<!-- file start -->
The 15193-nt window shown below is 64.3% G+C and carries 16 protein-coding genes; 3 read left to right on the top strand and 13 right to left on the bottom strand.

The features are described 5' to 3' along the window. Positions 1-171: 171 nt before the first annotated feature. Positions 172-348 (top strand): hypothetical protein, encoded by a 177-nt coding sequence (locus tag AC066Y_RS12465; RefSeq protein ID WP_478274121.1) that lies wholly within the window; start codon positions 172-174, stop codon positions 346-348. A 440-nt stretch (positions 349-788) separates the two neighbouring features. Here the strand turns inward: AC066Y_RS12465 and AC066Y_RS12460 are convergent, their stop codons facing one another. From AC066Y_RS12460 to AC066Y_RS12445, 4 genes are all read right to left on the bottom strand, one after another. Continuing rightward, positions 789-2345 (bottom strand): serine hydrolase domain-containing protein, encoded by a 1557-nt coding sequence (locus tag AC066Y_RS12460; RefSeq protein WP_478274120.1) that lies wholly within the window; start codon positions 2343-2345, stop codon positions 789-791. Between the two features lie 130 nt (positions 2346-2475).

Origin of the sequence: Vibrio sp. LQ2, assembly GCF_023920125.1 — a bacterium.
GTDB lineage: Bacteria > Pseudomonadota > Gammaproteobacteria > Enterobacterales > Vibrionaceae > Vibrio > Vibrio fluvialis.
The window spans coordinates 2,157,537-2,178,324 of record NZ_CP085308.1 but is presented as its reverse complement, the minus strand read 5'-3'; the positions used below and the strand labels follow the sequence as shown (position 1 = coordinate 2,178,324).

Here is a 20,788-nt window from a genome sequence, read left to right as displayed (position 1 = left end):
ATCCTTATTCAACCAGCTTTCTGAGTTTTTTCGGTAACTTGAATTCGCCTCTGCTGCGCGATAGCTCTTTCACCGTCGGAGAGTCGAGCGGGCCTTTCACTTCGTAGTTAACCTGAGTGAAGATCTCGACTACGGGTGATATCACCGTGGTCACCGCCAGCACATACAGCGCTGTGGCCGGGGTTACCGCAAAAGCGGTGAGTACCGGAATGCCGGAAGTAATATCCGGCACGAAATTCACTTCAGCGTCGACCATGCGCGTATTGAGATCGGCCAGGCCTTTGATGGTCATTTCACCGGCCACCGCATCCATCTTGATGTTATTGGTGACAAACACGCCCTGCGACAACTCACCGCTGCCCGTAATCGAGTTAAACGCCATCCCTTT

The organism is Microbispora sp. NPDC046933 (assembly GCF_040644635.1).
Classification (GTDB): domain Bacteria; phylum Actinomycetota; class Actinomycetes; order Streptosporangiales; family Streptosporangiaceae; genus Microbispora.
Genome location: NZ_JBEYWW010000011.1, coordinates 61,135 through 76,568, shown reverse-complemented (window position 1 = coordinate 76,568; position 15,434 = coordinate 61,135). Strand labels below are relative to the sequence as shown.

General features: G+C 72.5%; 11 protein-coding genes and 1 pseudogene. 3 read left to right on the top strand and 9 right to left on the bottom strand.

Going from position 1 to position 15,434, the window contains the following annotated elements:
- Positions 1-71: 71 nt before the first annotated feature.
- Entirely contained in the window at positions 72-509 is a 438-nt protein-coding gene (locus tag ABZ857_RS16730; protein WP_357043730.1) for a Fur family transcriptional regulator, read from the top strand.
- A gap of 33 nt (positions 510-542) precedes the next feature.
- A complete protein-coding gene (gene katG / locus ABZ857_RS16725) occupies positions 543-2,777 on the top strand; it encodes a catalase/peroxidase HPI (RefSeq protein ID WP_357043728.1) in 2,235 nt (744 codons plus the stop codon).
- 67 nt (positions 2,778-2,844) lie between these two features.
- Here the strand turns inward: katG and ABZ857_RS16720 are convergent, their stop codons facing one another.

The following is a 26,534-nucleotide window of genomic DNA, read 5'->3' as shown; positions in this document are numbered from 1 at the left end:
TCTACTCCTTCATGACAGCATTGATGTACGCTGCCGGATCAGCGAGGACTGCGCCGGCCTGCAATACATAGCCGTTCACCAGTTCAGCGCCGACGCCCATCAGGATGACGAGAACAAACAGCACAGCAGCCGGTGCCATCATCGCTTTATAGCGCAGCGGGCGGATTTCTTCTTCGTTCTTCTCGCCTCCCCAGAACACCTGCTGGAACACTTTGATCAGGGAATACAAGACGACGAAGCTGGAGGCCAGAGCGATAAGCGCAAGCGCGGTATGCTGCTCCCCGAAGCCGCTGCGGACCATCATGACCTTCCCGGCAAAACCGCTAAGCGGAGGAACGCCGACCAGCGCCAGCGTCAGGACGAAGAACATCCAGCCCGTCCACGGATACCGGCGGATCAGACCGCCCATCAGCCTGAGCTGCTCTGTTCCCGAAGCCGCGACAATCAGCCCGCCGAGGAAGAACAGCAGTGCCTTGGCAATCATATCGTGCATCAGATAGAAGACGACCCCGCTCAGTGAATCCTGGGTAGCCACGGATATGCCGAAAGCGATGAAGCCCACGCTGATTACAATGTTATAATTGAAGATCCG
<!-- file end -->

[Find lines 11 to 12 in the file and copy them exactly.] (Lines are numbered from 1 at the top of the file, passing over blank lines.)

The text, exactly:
General features: G+C 72.5%; 11 protein-coding genes and 1 pseudogene. 3 read left to right on the top strand and 9 right to left on the bottom strand.

Going from position 1 to position 15,434, the window contains the following annotated elements: